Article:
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Cincinnati Reds are in NY state of mind

Dusty Baker of the Cincinnati Reds looks on

Dusty Baker of the Cincinnati Reds looks on during the game against the Milwaukee Brewers. (May 8, 2012) Credit: Getty Images

Five days. Two teams. One city.

After a scheduling anomaly that had them play two games against the Mets and an interleague series against the Yankees, the Reds are baseball's version of New York tourists.

On Thursday, when they played the Mets, manager Dusty Baker mused that he'd have to cash another check to afford a few more days in New York.

"It takes a little getting used to," the Reds' Mike Costanzo said. "Finding a cab, finding a source of transportation . . . But hey, it's an amazing experience. Playing at Yankee Stadium is good enough for me."

It's may have been especially hectic for Costanzo, who was called up from Triple-A Louisville seven days ago and was welcomed to the big leagues by an extended stay in the big city.

New York, after all, doesn't have a reputation as the most welcoming place. Just ask Baker,  who Friday had a little trouble getting into the Stadium.

"It's hard to get in this bad boy," he said Friday. "Some guy asked me today, 'Could I help you?' I was in the front, trying to get in. I said, 'Yeah. I'm here for the game.' He goes, 'The gates aren't open yet.' "

"And I say I'm the manager and he says, 'Of what?' " Baker said.

After the man asked his name and Baker obliged: "He still didn't know who I was . . . I didn't wait long," he said. "Another guy came over. He recognized me. And this other guy apologized. He said, 'I'm sorry, man. I didn't know.' "

Miguel Cairo is also making a return after playing with both the Yankees and the Mets. New York is old hat at this point, but he's not complaining.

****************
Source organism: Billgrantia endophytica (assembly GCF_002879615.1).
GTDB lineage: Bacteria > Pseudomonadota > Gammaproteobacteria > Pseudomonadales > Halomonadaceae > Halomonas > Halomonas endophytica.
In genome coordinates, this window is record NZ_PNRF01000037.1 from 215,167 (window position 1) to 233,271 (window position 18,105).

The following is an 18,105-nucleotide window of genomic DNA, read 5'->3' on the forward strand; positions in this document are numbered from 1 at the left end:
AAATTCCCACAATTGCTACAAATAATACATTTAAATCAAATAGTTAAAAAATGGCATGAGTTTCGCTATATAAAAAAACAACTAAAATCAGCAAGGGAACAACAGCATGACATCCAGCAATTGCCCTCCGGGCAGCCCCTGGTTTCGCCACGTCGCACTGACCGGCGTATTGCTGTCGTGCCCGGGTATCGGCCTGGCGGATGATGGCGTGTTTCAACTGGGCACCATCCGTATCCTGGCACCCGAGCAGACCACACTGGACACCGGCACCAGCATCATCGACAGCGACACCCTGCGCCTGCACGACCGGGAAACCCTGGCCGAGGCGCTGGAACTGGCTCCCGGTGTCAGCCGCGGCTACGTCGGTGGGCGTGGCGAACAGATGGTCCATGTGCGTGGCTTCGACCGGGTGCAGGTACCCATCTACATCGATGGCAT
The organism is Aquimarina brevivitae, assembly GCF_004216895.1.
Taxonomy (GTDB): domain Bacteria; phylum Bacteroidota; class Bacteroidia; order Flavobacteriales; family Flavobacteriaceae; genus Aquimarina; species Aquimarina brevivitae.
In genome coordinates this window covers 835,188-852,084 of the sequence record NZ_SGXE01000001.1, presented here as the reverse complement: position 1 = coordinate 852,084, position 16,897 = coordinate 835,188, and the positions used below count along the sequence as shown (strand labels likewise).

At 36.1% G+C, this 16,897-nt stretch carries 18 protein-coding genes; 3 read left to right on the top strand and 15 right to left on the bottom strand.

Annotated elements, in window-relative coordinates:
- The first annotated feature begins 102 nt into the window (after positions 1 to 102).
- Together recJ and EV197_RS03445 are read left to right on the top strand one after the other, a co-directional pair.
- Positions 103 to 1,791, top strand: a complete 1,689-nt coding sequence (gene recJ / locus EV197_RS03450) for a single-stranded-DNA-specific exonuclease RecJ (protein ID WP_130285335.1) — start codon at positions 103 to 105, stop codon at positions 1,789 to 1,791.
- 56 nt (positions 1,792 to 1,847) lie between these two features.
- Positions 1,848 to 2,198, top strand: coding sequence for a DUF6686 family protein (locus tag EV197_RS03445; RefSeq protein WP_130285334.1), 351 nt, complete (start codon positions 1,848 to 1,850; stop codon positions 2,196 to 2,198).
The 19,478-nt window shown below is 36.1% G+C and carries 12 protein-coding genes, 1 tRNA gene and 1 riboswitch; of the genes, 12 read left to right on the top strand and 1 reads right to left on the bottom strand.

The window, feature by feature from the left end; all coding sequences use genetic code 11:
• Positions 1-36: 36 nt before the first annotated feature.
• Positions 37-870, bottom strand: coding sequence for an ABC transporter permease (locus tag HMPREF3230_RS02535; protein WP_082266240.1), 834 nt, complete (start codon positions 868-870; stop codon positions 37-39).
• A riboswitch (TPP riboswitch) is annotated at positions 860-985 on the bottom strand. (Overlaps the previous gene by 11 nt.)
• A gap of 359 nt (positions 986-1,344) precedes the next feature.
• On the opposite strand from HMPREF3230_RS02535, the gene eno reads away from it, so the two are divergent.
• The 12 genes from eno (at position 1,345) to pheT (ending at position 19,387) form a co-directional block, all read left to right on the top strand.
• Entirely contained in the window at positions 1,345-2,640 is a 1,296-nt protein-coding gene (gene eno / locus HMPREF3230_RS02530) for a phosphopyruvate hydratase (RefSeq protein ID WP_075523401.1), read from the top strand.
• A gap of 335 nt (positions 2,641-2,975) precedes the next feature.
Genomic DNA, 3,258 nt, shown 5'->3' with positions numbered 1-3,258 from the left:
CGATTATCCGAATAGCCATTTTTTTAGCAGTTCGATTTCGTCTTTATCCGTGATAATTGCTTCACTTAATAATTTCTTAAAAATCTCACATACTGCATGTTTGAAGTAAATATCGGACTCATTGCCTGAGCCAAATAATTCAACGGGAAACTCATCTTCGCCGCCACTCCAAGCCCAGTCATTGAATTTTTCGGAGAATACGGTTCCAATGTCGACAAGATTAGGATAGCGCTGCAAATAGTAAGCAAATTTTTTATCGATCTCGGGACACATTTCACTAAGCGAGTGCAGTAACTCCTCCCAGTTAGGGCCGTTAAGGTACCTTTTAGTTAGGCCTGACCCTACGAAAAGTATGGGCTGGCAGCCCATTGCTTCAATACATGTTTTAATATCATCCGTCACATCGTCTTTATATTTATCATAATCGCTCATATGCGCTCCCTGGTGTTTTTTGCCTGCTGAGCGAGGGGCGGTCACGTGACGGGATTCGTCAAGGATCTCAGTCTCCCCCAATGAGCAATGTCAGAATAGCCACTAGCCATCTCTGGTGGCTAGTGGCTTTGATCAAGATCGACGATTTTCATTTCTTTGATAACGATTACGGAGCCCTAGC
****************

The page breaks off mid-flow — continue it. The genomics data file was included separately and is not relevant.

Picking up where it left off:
"This is the first time for me. It's kind of neat," Cairo, 38, said of the extended stay as a visitor. "It's awesome. I love New York . . . I bet you are having fun over here."

Not quite.

Earlier in the week, someone Baker identified as an "undisclosed player" went to Yankee Stadium rather than Citi Field for the game against the Mets, something Baker said happened to him years ago when he jumped in a cab and asked to go to "the Stadium," and wound up in the Bronx instead of at Shea.

"I was in a cab reading a newspaper and I told the cabbie to take me to the Stadium," Baker said. "I wasn't paying attention and next thing I know, he said, 'here we are.' I said I didn't want to go to Yankee Stadium, I want to go to Shea Stadium. He said, 'Sir, you said the Stadium.' I didn't know in New York, the Stadium means Yankee Stadium."

Though the younger crew said they're enjoying the bright lights, it doesn't seem as if the Reds are exactly painting the town red.

"I haven't seen the sun in awhile," first baseman Joey Votto said. "You're in between those buildings, you don't get to see the sky. It's nice . . . But there's a reason I signed a long-term contract in Cincinnati."

Sam LeCure, a reliever from "some tiny city in Missouri that you've never heard of," described the whole experience as exciting, if somewhat confusing.

"I really don't know the area really well, like Manhattan and all that stuff," he said. "I'll leave like 30 minutes before I'd typically leave the city to go 10 miles."

From where?

"I guess it's Manhattan . . . I don't know. Madison Avenue?"


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